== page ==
If you're in the US, I think you're safe from any further content bans (as far as this is concerned) as it is far easier to block viewers from the EU. If you are from the EU it's another story. YouTube (Google/Alphabet Inc.) can simply IP ban all content from showing to anyone connecting from the EU to a video with content under review. Some US news websites like USA Today have already done that since the GDPR came into effect. https://eu.usatoday.com/EU-learn-more/
2023899770_USATODAYNETWORKEUROPEANUNIONEXPERIENCE.thumb.png.b5d348376000fea732a314e0d455afca.png
All videos and any embedded content (YouTube, Twitter... links) are blocked for EU viewers. There's nothing preventing Google from doing the same thing, if after they do the math it shows they will loose much less this way than by paying fines to the EU. They've had practice enough with China. Worse yet they may blanket-IP-ban access to content from certain publishers and labels which in some cases they are already doing for some publishers.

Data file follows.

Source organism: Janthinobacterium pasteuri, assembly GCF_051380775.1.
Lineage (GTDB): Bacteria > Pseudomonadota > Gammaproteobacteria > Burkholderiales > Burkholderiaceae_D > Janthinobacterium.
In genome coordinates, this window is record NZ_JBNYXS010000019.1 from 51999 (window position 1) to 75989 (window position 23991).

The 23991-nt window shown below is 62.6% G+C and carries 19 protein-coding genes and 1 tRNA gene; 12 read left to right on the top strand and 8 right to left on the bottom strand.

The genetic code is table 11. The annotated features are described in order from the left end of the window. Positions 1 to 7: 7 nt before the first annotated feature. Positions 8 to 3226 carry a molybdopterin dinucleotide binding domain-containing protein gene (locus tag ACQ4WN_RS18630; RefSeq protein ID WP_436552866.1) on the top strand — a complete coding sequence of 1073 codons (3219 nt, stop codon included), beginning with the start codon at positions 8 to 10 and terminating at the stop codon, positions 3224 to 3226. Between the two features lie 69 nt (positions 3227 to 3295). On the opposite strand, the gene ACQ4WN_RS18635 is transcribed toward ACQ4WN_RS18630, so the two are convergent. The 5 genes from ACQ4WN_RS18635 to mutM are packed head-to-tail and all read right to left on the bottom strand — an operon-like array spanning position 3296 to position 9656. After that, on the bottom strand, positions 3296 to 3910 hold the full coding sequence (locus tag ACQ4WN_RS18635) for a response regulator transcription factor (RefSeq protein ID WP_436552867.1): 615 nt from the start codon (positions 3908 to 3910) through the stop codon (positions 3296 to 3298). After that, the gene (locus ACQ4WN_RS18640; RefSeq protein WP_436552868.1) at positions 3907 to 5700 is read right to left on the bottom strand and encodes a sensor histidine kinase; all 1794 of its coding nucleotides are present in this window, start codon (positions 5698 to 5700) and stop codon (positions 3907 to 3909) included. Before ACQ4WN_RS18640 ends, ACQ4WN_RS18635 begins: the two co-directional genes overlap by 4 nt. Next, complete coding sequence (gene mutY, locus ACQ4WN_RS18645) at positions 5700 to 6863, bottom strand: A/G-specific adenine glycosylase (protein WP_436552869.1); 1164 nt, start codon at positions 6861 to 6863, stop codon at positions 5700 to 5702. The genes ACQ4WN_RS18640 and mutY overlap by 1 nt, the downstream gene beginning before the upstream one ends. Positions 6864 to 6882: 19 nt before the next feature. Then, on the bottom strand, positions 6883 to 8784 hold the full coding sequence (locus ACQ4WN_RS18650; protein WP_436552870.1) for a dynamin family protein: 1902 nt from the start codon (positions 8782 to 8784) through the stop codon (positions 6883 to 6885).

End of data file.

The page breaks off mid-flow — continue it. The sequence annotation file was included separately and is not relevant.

So they might let you upload a video but limit your audience. I don't know which is worse, a ban on uploads which puts you out of business or limiting your reach which makes you think you're in business but really aren't.

So far anytime I connect to YouTube it is a connection to a US based server. This might change as they've made changes to the TOS and Privacy Policies to EU viewers, making Google Ireland Limited the service provider in the EU, Iceland, Liechtenstein, Norway, or Switzerland. I think they're putting up their guards and preparing for the worst.